The last decade and a half has coincided with a huge surge in global growth. In particular, over the last years there has been a major commodity boom that has benefited most of our key exports. With a prolonged global recession now in sight, and with slackening demand for commodities, we have to ask ourselves whether we have used the boom years to place our economy on a sound, sustainable and more equitable basis? Or have we largely squandered the opportunity?
An honest answer would have to admit that, in many respects, we have lost opportunities that may not return. The changed global reality does not make change impossible, it makes it all the more necessary. But transformation will now be more challenging in many respects.
Myth number three: “all the basic economic fundamentals are in place…(and shouldn’t be tampered with!)”
The smug complacency about what has been achieved over the past decade-and-a-half is, basically, a class complacency. For South African monopoly capital in general the past 15 years have been a period of great profitability, of a widening gap between their executive salaries and the wages they pay their workers. It has been a decade of opportunities to disinvest out of SA.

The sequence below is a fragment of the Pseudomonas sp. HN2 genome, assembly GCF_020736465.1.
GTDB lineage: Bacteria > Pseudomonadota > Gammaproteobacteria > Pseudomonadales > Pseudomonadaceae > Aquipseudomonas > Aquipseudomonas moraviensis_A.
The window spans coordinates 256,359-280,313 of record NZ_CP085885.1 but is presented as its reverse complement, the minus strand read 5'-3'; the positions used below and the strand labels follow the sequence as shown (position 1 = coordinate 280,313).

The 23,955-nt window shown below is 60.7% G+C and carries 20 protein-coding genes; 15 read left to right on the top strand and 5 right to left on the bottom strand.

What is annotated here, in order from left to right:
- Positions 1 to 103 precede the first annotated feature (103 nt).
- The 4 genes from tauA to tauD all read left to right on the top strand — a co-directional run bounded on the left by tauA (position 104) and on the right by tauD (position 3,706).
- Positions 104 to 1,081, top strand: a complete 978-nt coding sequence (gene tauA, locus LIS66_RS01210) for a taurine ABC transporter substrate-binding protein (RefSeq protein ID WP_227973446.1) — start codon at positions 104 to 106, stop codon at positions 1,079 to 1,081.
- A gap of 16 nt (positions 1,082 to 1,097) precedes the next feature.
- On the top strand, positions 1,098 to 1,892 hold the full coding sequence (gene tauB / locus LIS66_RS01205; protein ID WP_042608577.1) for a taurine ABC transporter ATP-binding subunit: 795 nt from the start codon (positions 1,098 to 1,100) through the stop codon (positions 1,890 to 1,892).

For workers, however, the past 15 years have seen retrenchments initially soar and then level off into largely jobless growth. Unemployment peaked close to 40% and is now stuck around 33-35%. There has also been wide-scale casualisation, so that those in employment often find themselves below the radar screen of progressive labour market legislation. The past 15 years have also seen widening income inequality, making SA one of the worst performing countries in terms of the GINI coefficient measurement of income inequality. However, important social programmes (including grants, low cost housing and water and electricity provision) have helped to lessen absolute levels of poverty.
The idea that economic “fundamentals” can be reduced to a few macro-economic indicators, while ignoring unsustainable levels of unemployment and inequality, is a class-biased assumption.
Myth number four: “owing to sound economic management, South Africa is a safe haven in the current global turmoil”
In its 78th Annual Report, published in June 2008, the Bank of International Settlements rated South Africa (along with Turkey, the Baltic states, Hungary and Romania) as one of the states most at risk in the current turbulent global reality. Of course, the fact that the BIS made this finding should not necessarily lead us to accept it as gospel – the BIS failed to remotely predict the impending scale of bank failure in the US. But the BIS report should certainly give us pause for thought.